A Weekly Post By Megan Shaffer
October 4, 2009
Of National Interest
-The Detroit Free Press reports that, “Borders Group signed an agreement with Verizon to provide free Wi-Fi service in virtually all of its more than 500 Borders stores nationwide.” CEO Ron Marshall explains that it is a way of “Re-engaging with customers as a serious bookseller…and furthering the sense of community we have always fostered at Borders.”
-Novelist Sarah E. Wright died at 80 from complications of her cancer. The author’s only published novel was titled “This Child’s Gonna Live”. Comparing her work with that of Zora Neale Hurston, the New York Times states, “…the novel was unusual in its exploration of the black experience from a woman’s perspective, anticipating fiction by writers like Toni Morrison and Alice Walker.”
-Nick Hornby has turned a “snippet of a memoir “ which appeared in Granta magazine into a full-blown screenplay. “An Education”, a story of adolescent angst, won the audience award at Sundance and will be released October 9th. Of course, NPR covered this topic back in September in this Fresh Air interview with Nick Hornby.
-I mentioned last week an NPR interview with Francine Prose regarding her new project Anne Frank: The Book, The Life, The Afterlife. As interest continues to grow, this additional PBS conversation with Ms. Prose aired on October 2nd, offering more information on this new book.
-Thank you again, Mr. Ken Burns, for your staggering National Parks documentary. Knopf now offers a companion volume to the PBS series which contains more pictures and a full-color map of all the parks covered in this spectacular program.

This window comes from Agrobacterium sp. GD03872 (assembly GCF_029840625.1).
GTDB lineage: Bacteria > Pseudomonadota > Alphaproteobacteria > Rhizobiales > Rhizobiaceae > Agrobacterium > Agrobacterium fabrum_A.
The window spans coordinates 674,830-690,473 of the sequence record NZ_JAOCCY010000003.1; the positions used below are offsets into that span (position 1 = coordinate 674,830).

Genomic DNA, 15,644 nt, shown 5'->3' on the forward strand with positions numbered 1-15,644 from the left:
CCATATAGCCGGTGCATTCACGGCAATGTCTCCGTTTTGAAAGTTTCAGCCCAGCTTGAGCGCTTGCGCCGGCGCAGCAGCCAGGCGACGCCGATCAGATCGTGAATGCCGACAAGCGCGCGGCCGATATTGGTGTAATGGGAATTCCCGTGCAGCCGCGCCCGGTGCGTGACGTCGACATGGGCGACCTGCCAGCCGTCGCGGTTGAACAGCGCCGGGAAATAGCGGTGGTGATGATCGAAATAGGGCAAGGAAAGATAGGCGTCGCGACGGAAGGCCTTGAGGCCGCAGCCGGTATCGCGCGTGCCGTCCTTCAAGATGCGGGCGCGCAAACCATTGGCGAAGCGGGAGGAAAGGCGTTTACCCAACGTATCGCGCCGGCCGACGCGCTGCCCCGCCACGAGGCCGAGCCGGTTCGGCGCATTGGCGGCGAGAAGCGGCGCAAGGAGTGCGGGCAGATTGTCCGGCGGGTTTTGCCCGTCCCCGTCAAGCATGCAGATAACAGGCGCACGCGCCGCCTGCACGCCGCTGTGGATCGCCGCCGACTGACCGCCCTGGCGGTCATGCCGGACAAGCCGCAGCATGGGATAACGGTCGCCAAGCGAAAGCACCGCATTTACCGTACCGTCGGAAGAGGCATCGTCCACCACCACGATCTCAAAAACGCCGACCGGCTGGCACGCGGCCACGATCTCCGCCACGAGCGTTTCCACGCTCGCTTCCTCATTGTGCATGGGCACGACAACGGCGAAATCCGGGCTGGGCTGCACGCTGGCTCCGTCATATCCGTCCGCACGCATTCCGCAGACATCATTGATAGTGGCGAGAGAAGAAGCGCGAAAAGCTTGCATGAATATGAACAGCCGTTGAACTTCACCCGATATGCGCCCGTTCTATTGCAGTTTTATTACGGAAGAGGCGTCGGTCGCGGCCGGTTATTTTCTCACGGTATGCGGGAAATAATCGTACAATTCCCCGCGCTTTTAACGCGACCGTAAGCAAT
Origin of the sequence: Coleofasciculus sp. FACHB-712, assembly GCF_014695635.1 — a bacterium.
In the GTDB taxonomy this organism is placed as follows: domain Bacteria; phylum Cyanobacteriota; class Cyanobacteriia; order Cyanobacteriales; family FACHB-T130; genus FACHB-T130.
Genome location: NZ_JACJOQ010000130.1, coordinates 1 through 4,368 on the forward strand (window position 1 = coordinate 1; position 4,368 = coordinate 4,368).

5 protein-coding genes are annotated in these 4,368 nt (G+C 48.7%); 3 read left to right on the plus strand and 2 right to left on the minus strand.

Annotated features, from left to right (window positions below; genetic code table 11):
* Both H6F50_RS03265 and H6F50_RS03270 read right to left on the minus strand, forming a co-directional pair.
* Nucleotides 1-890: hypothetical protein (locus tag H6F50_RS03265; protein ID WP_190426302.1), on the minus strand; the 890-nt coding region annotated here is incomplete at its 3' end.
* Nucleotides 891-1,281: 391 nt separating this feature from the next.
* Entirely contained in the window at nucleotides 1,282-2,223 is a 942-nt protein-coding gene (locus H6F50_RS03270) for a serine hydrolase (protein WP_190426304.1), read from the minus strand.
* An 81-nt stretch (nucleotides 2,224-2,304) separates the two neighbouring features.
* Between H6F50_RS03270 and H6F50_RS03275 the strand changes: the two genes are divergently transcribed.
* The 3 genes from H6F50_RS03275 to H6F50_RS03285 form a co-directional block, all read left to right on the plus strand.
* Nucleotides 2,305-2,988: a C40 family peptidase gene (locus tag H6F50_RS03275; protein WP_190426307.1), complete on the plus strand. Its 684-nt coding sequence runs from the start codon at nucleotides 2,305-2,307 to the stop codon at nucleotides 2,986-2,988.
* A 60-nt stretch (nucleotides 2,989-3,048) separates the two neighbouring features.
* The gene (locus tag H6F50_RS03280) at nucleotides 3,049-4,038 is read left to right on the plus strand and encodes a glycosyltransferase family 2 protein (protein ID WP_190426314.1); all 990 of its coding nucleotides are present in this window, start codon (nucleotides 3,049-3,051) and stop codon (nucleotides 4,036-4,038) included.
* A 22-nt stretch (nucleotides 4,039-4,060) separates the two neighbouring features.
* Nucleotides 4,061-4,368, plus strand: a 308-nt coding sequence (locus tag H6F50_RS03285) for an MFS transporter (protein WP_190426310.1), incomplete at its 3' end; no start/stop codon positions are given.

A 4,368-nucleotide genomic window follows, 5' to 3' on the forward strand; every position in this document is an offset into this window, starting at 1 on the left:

–Talking Head’s David Byrne has released a book titled Bicycle Diaries. A collection of Mr. Byrne’s travel entries continues to get extensive coverage in this week’s Chicago Tribune and the L.A. Times. You can see NYT’s review of Bicycle Diaries here.
-Coming Soon at the theater is Dennis Lehane’s Shutter Island, Cormac McCarthy’s The Road, and The Twilight Saga: New Moon, based on the Twilight series by Stephanie Meyer.
-Sunday’s Free Press has a spread by columnist Mitch Albom expanding on his new book “Have a Little Faith”. The excerpts move back and forth between “…two very different men, in two very different places, who are similar only in that they have faith in something bigger than theselves.” Information on Mr. Albom’s charity can be found at S.A.Y. Detroit.
-The new novel “In a Perfect World” by Chelsea resident Laura Kasischke makes its appearance in bookstores this Tuesday. Quoted in the Free Press as “…what is surely one of modern literature’s harshest explorations of married life with kids…” leaves us with some seriously high expectations. Ms. Kasischke, a teacher of creative writing at U of M, is also the author of novels “Suspicious River” and “The Life Before her Eyes”.